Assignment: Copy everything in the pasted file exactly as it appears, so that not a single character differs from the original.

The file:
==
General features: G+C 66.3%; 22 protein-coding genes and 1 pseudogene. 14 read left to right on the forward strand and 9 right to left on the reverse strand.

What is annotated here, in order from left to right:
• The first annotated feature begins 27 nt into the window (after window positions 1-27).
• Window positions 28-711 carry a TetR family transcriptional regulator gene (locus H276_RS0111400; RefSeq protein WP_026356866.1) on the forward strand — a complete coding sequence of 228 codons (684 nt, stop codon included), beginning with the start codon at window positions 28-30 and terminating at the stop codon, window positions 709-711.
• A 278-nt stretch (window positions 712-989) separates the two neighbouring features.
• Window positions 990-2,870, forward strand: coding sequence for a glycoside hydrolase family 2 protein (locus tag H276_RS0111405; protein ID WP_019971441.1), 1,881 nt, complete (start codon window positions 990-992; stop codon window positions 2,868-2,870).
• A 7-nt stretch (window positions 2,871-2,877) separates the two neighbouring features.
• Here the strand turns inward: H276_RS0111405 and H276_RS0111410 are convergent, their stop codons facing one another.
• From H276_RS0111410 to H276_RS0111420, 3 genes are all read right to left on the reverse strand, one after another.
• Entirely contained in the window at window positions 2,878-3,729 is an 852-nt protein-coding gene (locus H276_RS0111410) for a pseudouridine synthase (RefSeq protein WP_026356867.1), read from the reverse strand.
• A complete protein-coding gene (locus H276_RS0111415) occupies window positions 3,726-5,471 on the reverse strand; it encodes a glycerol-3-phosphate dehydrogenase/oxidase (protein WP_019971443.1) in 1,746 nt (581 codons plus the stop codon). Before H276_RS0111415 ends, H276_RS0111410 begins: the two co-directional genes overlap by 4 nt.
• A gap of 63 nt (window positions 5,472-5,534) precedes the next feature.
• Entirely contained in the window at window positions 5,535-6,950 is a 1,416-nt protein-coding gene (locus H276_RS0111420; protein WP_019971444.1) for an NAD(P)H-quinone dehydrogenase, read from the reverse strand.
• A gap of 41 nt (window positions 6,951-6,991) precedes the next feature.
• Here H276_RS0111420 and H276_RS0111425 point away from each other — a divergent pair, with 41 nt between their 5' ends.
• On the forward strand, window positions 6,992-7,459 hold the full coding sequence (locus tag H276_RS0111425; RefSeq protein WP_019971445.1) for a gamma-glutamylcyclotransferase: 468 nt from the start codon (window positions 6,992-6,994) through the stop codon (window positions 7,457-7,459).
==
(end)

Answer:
General features: G+C 66.3%; 22 protein-coding genes and 1 pseudogene. 14 read left to right on the forward strand and 9 right to left on the reverse strand.

What is annotated here, in order from left to right:
• The first annotated feature begins 27 nt into the window (after window positions 1-27).
• Window positions 28-711 carry a TetR family transcriptional regulator gene (locus H276_RS0111400; RefSeq protein WP_026356866.1) on the forward strand — a complete coding sequence of 228 codons (684 nt, stop codon included), beginning with the start codon at window positions 28-30 and terminating at the stop codon, window positions 709-711.
• A 278-nt stretch (window positions 712-989) separates the two neighbouring features.
• Window positions 990-2,870, forward strand: coding sequence for a glycoside hydrolase family 2 protein (locus tag H276_RS0111405; protein ID WP_019971441.1), 1,881 nt, complete (start codon window positions 990-992; stop codon window positions 2,868-2,870).
• A 7-nt stretch (window positions 2,871-2,877) separates the two neighbouring features.
• Here the strand turns inward: H276_RS0111405 and H276_RS0111410 are convergent, their stop codons facing one another.
• From H276_RS0111410 to H276_RS0111420, 3 genes are all read right to left on the reverse strand, one after another.
• Entirely contained in the window at window positions 2,878-3,729 is an 852-nt protein-coding gene (locus H276_RS0111410) for a pseudouridine synthase (RefSeq protein WP_026356867.1), read from the reverse strand.
• A complete protein-coding gene (locus H276_RS0111415) occupies window positions 3,726-5,471 on the reverse strand; it encodes a glycerol-3-phosphate dehydrogenase/oxidase (protein WP_019971443.1) in 1,746 nt (581 codons plus the stop codon). Before H276_RS0111415 ends, H276_RS0111410 begins: the two co-directional genes overlap by 4 nt.
• A gap of 63 nt (window positions 5,472-5,534) precedes the next feature.
• Entirely contained in the window at window positions 5,535-6,950 is a 1,416-nt protein-coding gene (locus H276_RS0111420; protein WP_019971444.1) for an NAD(P)H-quinone dehydrogenase, read from the reverse strand.
• A gap of 41 nt (window positions 6,951-6,991) precedes the next feature.
• Here H276_RS0111420 and H276_RS0111425 point away from each other — a divergent pair, with 41 nt between their 5' ends.
• On the forward strand, window positions 6,992-7,459 hold the full coding sequence (locus tag H276_RS0111425; RefSeq protein WP_019971445.1) for a gamma-glutamylcyclotransferase: 468 nt from the start codon (window positions 6,992-6,994) through the stop codon (window positions 7,457-7,459).